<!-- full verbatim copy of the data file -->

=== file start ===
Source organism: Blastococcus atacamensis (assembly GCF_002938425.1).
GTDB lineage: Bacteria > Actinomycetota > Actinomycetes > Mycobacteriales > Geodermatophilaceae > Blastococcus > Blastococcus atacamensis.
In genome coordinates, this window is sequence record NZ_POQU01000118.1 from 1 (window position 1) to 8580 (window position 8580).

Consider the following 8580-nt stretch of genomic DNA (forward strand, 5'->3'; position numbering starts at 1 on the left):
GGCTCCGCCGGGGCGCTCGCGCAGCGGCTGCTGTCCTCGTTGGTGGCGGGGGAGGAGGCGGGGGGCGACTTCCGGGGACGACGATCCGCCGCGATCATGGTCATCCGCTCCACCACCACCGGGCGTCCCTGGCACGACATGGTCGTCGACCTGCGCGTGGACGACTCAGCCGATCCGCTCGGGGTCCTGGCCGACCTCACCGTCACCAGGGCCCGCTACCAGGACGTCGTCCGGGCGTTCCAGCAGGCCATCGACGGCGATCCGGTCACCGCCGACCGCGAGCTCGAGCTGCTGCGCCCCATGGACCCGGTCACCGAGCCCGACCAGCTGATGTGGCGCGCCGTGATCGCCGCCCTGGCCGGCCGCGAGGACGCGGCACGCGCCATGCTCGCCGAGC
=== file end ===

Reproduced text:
Source organism: Blastococcus atacamensis (assembly GCF_002938425.1).
GTDB lineage: Bacteria > Actinomycetota > Actinomycetes > Mycobacteriales > Geodermatophilaceae > Blastococcus > Blastococcus atacamensis.
In genome coordinates, this window is sequence record NZ_POQU01000118.1 from 1 (window position 1) to 8580 (window position 8580).

Consider the following 8580-nt stretch of genomic DNA (forward strand, 5'->3'; position numbering starts at 1 on the left):
GGCTCCGCCGGGGCGCTCGCGCAGCGGCTGCTGTCCTCGTTGGTGGCGGGGGAGGAGGCGGGGGGCGACTTCCGGGGACGACGATCCGCCGCGATCATGGTCATCCGCTCCACCACCACCGGGCGTCCCTGGCACGACATGGTCGTCGACCTGCGCGTGGACGACTCAGCCGATCCGCTCGGGGTCCTGGCCGACCTCACCGTCACCAGGGCCCGCTACCAGGACGTCGTCCGGGCGTTCCAGCAGGCCATCGACGGCGATCCGGTCACCGCCGACCGCGAGCTCGAGCTGCTGCGCCCCATGGACCCGGTCACCGAGCCCGACCAGCTGATGTGGCGCGCCGTGATCGCCGCCCTGGCCGGCCGCGAGGACGCGGCACGCGCCATGCTCGCCGAGC